Dawn Lee Tu is the new Director of the Asian Pacific American Student Development (APASD) Office. Jere Takahashi, currently a lecturer in AAADS, stepped down from APASD after 25 years of service.
Before coming to Berkeley, Dr. Lee Tu was at the University of San Francisco as director of both the Intercultural Center and the Gender and Sexuality Center. Her work there
covered broad diversity issues and intersectional, diversity, and inclusion work. She holds a PhD in
Cultural Studies from the University of California at Davis where her research focused on diversity initiatives and Asian American student engagement in college. She also holds an MA in American Studies from New York University where she researched and wrote about Asian American youth and hip-hop consciousness.
APASD is a resource for student-initiated programs designed to improve campus climate for Asian Pacific Islander (API) students. APASD also organizes its own annual programs to bring together communities for purposes of community building, like APIICON. Much of APASD’s work is centered around student persistence and retention, and Lee Tu would like APASD to be much more of a leader on having retention and persistence to be more clearly defined for API students.
“APASD is in a moment where we have a really good opportunity to look very broadly at what the [Asian American] community needs are. The [Asian American] community is about 40 percent of undergrads and grad students here. So compared to our counterparts in the African American, Chicano American and Native American Offices, where diversity issues is still very much about critical mass, our work is a little different. It’s more about thinking of the particular underrepresented communities within the Asian American community like Southeast Asians and Pacific Islanders. So we have to think about continuing numbers issues, what to do with the overall critical mass, and understanding the different things that the [Asian American] community needs because it’s a constantly changing community.”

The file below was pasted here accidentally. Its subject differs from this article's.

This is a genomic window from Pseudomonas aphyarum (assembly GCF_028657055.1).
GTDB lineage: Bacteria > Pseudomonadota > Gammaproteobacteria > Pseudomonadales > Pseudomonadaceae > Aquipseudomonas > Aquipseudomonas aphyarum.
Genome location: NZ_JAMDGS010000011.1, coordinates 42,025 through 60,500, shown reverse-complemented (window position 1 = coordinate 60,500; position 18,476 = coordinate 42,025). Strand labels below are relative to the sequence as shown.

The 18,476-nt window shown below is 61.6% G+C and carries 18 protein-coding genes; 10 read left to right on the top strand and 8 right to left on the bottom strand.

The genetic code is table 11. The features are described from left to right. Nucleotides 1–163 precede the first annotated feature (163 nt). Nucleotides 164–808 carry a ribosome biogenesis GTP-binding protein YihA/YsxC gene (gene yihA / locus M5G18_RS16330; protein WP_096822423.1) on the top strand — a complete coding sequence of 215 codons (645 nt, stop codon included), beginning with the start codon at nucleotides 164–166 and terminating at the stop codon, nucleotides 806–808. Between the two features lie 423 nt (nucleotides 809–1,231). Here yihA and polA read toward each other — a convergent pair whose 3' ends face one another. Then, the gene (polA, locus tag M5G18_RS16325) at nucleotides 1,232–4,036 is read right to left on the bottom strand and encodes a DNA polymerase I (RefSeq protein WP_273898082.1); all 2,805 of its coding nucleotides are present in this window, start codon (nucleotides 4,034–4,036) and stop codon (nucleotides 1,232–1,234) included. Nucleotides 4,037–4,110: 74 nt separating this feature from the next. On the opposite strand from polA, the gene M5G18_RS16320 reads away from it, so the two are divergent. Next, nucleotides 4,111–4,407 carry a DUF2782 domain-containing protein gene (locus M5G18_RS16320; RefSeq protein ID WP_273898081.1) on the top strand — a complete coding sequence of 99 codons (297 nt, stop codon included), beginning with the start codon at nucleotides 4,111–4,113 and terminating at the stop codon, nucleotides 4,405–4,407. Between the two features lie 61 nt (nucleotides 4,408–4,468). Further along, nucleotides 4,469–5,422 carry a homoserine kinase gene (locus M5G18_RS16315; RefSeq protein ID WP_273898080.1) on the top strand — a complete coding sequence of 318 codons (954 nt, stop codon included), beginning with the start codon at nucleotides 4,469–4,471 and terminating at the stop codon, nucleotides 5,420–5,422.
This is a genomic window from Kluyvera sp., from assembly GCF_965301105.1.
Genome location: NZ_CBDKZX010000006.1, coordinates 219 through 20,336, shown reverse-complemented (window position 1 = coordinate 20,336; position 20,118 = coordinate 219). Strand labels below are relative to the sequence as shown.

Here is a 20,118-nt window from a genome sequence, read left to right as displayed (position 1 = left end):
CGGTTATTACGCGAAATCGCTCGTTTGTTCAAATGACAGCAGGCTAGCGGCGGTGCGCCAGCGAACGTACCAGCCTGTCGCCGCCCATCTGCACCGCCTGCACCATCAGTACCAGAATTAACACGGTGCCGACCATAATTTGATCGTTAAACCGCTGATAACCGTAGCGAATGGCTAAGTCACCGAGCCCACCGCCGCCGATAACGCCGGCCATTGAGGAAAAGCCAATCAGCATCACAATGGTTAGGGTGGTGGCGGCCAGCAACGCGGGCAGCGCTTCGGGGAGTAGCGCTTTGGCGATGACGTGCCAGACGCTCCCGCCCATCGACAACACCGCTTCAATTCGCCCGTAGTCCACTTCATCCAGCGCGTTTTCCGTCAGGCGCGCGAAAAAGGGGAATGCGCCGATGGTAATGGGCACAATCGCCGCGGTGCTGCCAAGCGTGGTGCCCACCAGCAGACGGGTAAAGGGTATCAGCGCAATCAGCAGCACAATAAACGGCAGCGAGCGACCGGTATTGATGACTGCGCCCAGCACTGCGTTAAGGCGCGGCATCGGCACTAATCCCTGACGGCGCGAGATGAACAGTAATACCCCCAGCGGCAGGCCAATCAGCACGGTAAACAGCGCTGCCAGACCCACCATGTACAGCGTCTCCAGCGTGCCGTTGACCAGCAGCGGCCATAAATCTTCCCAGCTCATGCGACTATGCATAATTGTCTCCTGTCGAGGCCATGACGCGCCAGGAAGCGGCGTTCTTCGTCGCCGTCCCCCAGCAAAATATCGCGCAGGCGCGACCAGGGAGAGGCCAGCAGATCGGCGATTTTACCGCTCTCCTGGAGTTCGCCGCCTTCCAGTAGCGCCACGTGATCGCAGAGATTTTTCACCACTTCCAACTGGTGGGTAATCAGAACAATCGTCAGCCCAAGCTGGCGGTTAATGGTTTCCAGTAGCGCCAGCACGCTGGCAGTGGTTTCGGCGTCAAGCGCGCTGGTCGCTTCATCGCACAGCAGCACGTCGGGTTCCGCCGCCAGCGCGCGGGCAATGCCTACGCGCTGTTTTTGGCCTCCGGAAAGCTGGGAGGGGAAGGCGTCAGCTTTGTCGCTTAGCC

Lee Tu would also like APASD to be more of a hub to bring more cohesiveness on campus
that is in support of academics, student groups, and connectivity. The API community is “very big and spread out, and there’s a lot of duplication, recreating the wheel, and lack of collaboration.”
Lee Tu is also planning on developing a greater connection with AAADS by knowing what is being taught in the classroom and supporting faculty by enhancing programming of events. Down the line, Lee Tu would love to develop more academic and research opportunities. AAADS students often have a community learning requirement and Lee Tu hopes APASD can help students develop their research to help those community organizations that they are working with. She is also finding more ways to pipeline students to take AAADS courses and to become majors and minors.
In terms of her own research, Lee Tu sees herself as a “scholar practitioner,”and she has done a lot of thinking and writing on diversity policies and Asian American college student experiences. The student development piece of her research, in practice, comes on a daily basis. She reads a lot to keep “a good pulse”on continuing research and scholarship, makes sure to carve out time for researching and thinking, continues to present, and is currently writing about allyship among communities of color.
Email Dawn at firstname.lastname@example.org or visit her at 249 César E. Chávez Student Center.